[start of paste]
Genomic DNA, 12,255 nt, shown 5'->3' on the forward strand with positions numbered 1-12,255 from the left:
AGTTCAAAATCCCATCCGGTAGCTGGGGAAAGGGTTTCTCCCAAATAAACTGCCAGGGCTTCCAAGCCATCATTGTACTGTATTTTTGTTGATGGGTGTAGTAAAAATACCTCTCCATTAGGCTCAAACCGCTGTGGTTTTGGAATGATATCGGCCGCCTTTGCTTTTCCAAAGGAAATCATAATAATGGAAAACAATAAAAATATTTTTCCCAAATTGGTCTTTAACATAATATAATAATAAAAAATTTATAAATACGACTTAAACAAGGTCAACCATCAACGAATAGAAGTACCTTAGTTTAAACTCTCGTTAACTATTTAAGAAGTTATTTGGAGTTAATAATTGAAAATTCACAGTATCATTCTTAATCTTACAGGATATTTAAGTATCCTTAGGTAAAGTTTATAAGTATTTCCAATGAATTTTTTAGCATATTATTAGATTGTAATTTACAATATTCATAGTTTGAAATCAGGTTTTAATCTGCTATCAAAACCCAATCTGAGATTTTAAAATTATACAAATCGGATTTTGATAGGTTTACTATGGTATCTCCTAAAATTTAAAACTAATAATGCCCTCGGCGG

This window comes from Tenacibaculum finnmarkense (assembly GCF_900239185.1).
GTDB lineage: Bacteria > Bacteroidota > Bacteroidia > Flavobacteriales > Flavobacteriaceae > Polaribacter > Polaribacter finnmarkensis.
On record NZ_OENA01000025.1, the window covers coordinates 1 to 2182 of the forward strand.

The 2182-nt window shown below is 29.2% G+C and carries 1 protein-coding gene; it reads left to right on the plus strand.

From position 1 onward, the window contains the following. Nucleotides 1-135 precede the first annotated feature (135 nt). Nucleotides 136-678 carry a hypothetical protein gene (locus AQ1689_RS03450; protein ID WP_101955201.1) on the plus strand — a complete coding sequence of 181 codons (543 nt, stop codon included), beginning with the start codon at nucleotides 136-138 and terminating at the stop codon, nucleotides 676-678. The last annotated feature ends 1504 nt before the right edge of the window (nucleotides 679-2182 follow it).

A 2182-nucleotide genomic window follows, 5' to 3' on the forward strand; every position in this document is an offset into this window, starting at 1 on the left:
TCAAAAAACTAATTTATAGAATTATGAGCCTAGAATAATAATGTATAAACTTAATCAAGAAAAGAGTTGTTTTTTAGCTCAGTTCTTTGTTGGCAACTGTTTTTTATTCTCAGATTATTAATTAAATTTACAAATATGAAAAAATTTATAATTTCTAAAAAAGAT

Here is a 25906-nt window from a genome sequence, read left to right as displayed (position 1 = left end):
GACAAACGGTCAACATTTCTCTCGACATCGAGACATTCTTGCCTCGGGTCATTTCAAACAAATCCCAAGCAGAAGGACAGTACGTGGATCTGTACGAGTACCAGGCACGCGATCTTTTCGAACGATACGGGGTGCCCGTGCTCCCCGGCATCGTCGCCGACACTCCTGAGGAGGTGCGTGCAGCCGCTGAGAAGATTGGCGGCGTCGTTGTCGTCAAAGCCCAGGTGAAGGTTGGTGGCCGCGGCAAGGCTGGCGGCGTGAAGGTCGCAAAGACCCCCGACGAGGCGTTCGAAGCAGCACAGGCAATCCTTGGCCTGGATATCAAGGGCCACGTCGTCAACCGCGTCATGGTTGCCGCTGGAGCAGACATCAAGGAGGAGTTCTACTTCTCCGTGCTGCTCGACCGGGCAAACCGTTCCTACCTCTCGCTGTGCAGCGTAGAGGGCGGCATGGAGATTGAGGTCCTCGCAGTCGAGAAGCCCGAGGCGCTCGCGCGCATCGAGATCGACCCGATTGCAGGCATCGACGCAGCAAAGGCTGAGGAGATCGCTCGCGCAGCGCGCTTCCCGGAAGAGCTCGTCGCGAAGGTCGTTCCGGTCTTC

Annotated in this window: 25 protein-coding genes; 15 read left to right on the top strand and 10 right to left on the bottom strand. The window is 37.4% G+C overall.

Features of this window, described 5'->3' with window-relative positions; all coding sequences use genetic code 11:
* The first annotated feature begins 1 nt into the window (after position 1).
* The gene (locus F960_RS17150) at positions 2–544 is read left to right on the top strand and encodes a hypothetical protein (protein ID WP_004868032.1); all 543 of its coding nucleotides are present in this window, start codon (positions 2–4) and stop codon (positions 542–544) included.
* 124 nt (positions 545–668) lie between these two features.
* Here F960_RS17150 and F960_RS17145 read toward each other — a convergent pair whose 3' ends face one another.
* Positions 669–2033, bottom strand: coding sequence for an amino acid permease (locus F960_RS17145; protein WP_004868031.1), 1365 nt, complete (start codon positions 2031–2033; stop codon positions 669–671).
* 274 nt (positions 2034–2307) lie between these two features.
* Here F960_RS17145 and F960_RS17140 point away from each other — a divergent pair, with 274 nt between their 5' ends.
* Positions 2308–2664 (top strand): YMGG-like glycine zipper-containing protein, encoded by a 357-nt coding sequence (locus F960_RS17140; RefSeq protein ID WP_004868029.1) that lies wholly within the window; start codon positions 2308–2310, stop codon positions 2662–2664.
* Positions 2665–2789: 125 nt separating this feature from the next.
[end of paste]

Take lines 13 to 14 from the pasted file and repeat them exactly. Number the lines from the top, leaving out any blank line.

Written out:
Features of this window, described 5'->3' with window-relative positions; all coding sequences use genetic code 11:
* The first annotated feature begins 1 nt into the window (after position 1).